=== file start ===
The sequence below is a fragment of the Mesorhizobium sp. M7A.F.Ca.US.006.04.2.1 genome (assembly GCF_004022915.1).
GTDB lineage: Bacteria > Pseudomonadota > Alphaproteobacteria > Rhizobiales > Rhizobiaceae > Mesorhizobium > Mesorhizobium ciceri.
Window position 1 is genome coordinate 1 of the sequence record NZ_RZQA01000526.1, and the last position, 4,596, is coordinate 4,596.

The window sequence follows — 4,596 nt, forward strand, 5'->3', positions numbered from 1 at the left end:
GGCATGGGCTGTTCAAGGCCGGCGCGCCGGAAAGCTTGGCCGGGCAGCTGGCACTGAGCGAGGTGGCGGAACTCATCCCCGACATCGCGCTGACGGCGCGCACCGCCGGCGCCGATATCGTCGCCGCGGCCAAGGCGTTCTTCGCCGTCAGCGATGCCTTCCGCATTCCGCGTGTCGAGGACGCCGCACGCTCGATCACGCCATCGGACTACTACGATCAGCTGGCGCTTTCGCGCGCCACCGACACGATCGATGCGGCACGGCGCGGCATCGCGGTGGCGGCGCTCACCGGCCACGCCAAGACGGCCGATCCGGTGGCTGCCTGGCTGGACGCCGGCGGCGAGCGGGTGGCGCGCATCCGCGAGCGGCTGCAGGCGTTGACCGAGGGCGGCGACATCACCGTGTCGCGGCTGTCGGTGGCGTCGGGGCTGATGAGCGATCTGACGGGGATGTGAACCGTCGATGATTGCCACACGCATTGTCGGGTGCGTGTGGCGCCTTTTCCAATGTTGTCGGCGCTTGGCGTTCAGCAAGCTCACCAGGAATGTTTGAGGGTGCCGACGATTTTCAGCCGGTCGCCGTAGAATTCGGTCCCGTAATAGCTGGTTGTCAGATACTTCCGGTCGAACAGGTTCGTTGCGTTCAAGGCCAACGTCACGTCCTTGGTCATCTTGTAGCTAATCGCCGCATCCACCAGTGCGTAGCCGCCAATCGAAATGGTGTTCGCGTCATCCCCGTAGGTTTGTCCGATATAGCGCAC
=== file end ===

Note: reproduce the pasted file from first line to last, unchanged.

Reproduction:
The sequence below is a fragment of the Mesorhizobium sp. M7A.F.Ca.US.006.04.2.1 genome (assembly GCF_004022915.1).
GTDB lineage: Bacteria > Pseudomonadota > Alphaproteobacteria > Rhizobiales > Rhizobiaceae > Mesorhizobium > Mesorhizobium ciceri.
Window position 1 is genome coordinate 1 of the sequence record NZ_RZQA01000526.1, and the last position, 4,596, is coordinate 4,596.

The window sequence follows — 4,596 nt, forward strand, 5'->3', positions numbered from 1 at the left end:
GGCATGGGCTGTTCAAGGCCGGCGCGCCGGAAAGCTTGGCCGGGCAGCTGGCACTGAGCGAGGTGGCGGAACTCATCCCCGACATCGCGCTGACGGCGCGCACCGCCGGCGCCGATATCGTCGCCGCGGCCAAGGCGTTCTTCGCCGTCAGCGATGCCTTCCGCATTCCGCGTGTCGAGGACGCCGCACGCTCGATCACGCCATCGGACTACTACGATCAGCTGGCGCTTTCGCGCGCCACCGACACGATCGATGCGGCACGGCGCGGCATCGCGGTGGCGGCGCTCACCGGCCACGCCAAGACGGCCGATCCGGTGGCTGCCTGGCTGGACGCCGGCGGCGAGCGGGTGGCGCGCATCCGCGAGCGGCTGCAGGCGTTGACCGAGGGCGGCGACATCACCGTGTCGCGGCTGTCGGTGGCGTCGGGGCTGATGAGCGATCTGACGGGGATGTGAACCGTCGATGATTGCCACACGCATTGTCGGGTGCGTGTGGCGCCTTTTCCAATGTTGTCGGCGCTTGGCGTTCAGCAAGCTCACCAGGAATGTTTGAGGGTGCCGACGATTTTCAGCCGGTCGCCGTAGAATTCGGTCCCGTAATAGCTGGTTGTCAGATACTTCCGGTCGAACAGGTTCGTTGCGTTCAAGGCCAACGTCACGTCCTTGGTCATCTTGTAGCTAATCGCCGCATCCACCAGTGCGTAGCCGCCAATCGAAATGGTGTTCGCGTCATCCCCGTAGGTTTGTCCGATATAGCGCAC